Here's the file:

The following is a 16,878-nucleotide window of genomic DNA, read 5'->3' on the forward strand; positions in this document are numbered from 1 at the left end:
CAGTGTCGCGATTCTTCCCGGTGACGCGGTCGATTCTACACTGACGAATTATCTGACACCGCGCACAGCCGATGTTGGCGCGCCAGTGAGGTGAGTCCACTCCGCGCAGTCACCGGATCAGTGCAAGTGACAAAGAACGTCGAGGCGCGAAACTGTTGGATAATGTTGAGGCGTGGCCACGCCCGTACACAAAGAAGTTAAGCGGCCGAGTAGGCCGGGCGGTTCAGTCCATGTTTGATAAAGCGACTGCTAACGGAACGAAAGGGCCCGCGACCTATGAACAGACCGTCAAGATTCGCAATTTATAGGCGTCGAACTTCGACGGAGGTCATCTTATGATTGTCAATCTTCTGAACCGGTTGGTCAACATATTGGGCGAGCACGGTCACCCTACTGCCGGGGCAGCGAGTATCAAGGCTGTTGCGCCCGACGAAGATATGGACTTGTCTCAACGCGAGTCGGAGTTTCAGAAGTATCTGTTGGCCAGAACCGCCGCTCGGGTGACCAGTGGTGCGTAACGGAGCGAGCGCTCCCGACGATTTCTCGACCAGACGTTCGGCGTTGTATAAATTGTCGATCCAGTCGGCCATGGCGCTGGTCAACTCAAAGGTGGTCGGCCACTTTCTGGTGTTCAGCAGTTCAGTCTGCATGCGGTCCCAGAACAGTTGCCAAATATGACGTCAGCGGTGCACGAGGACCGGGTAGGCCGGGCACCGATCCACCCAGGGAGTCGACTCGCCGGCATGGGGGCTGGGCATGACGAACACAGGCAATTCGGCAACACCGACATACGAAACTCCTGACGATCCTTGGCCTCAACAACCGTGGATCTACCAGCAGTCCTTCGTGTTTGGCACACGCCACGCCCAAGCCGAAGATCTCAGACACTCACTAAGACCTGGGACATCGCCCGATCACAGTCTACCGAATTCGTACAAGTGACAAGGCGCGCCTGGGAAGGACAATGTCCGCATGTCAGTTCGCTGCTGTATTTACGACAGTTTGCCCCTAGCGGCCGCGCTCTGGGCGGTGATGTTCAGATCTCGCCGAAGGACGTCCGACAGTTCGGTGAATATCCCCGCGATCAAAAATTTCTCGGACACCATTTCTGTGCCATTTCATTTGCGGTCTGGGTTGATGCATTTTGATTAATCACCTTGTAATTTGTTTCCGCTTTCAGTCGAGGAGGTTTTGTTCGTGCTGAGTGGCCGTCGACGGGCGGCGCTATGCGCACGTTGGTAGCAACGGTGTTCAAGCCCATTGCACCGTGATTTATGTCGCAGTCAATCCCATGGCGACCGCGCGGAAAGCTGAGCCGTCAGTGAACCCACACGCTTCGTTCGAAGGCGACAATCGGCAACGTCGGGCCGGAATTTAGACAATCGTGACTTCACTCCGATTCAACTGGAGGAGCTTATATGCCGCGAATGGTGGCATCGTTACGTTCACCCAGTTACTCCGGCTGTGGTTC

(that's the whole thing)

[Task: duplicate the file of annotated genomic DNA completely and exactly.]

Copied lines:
The following is a 16,878-nucleotide window of genomic DNA, read 5'->3' on the forward strand; positions in this document are numbered from 1 at the left end:
CAGTGTCGCGATTCTTCCCGGTGACGCGGTCGATTCTACACTGACGAATTATCTGACACCGCGCACAGCCGATGTTGGCGCGCCAGTGAGGTGAGTCCACTCCGCGCAGTCACCGGATCAGTGCAAGTGACAAAGAACGTCGAGGCGCGAAACTGTTGGATAATGTTGAGGCGTGGCCACGCCCGTACACAAAGAAGTTAAGCGGCCGAGTAGGCCGGGCGGTTCAGTCCATGTTTGATAAAGCGACTGCTAACGGAACGAAAGGGCCCGCGACCTATGAACAGACCGTCAAGATTCGCAATTTATAGGCGTCGAACTTCGACGGAGGTCATCTTATGATTGTCAATCTTCTGAACCGGTTGGTCAACATATTGGGCGAGCACGGTCACCCTACTGCCGGGGCAGCGAGTATCAAGGCTGTTGCGCCCGACGAAGATATGGACTTGTCTCAACGCGAGTCGGAGTTTCAGAAGTATCTGTTGGCCAGAACCGCCGCTCGGGTGACCAGTGGTGCGTAACGGAGCGAGCGCTCCCGACGATTTCTCGACCAGACGTTCGGCGTTGTATAAATTGTCGATCCAGTCGGCCATGGCGCTGGTCAACTCAAAGGTGGTCGGCCACTTTCTGGTGTTCAGCAGTTCAGTCTGCATGCGGTCCCAGAACAGTTGCCAAATATGACGTCAGCGGTGCACGAGGACCGGGTAGGCCGGGCACCGATCCACCCAGGGAGTCGACTCGCCGGCATGGGGGCTGGGCATGACGAACACAGGCAATTCGGCAACACCGACATACGAAACTCCTGACGATCCTTGGCCTCAACAACCGTGGATCTACCAGCAGTCCTTCGTGTTTGGCACACGCCACGCCCAAGCCGAAGATCTCAGACACTCACTAAGACCTGGGACATCGCCCGATCACAGTCTACCGAATTCGTACAAGTGACAAGGCGCGCCTGGGAAGGACAATGTCCGCATGTCAGTTCGCTGCTGTATTTACGACAGTTTGCCCCTAGCGGCCGCGCTCTGGGCGGTGATGTTCAGATCTCGCCGAAGGACGTCCGACAGTTCGGTGAATATCCCCGCGATCAAAAATTTCTCGGACACCATTTCTGTGCCATTTCATTTGCGGTCTGGGTTGATGCATTTTGATTAATCACCTTGTAATTTGTTTCCGCTTTCAGTCGAGGAGGTTTTGTTCGTGCTGAGTGGCCGTCGACGGGCGGCGCTATGCGCACGTTGGTAGCAACGGTGTTCAAGCCCATTGCACCGTGATTTATGTCGCAGTCAATCCCATGGCGACCGCGCGGAAAGCTGAGCCGTCAGTGAACCCACACGCTTCGTTCGAAGGCGACAATCGGCAACGTCGGGCCGGAATTTAGACAATCGTGACTTCACTCCGATTCAACTGGAGGAGCTTATATGCCGCGAATGGTGGCATCGTTACGTTCACCCAGTTACTCCGGCTGTGGTTC